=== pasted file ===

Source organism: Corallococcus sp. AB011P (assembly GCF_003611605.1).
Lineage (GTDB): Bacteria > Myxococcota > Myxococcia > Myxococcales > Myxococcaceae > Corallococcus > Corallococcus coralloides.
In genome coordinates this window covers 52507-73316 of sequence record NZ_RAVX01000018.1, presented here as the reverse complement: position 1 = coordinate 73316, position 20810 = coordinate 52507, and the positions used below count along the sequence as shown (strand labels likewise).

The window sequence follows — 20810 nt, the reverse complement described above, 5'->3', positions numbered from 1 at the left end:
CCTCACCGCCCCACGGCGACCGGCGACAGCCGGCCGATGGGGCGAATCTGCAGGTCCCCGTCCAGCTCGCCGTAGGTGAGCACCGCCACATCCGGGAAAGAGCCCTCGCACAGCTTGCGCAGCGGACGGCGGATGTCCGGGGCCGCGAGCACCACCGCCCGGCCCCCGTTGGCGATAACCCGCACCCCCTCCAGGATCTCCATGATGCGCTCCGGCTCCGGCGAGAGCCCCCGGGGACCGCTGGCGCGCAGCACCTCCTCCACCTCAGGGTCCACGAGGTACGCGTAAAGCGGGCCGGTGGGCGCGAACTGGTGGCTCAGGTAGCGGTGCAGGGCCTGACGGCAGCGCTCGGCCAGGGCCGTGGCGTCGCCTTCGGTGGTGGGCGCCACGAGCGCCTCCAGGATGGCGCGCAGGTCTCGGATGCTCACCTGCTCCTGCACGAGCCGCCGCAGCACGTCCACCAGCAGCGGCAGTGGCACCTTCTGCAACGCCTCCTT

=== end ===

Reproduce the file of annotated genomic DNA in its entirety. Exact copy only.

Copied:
Source organism: Corallococcus sp. AB011P (assembly GCF_003611605.1).
Lineage (GTDB): Bacteria > Myxococcota > Myxococcia > Myxococcales > Myxococcaceae > Corallococcus > Corallococcus coralloides.
In genome coordinates this window covers 52507-73316 of sequence record NZ_RAVX01000018.1, presented here as the reverse complement: position 1 = coordinate 73316, position 20810 = coordinate 52507, and the positions used below count along the sequence as shown (strand labels likewise).

The window sequence follows — 20810 nt, the reverse complement described above, 5'->3', positions numbered from 1 at the left end:
CCTCACCGCCCCACGGCGACCGGCGACAGCCGGCCGATGGGGCGAATCTGCAGGTCCCCGTCCAGCTCGCCGTAGGTGAGCACCGCCACATCCGGGAAAGAGCCCTCGCACAGCTTGCGCAGCGGACGGCGGATGTCCGGGGCCGCGAGCACCACCGCCCGGCCCCCGTTGGCGATAACCCGCACCCCCTCCAGGATCTCCATGATGCGCTCCGGCTCCGGCGAGAGCCCCCGGGGACCGCTGGCGCGCAGCACCTCCTCCACCTCAGGGTCCACGAGGTACGCGTAAAGCGGGCCGGTGGGCGCGAACTGGTGGCTCAGGTAGCGGTGCAGGGCCTGACGGCAGCGCTCGGCCAGGGCCGTGGCGTCGCCTTCGGTGGTGGGCGCCACGAGCGCCTCCAGGATGGCGCGCAGGTCTCGGATGCTCACCTGCTCCTGCACGAGCCGCCGCAGCACGTCCACCAGCAGCGGCAGTGGCACCTTCTGCAACGCCTCCTT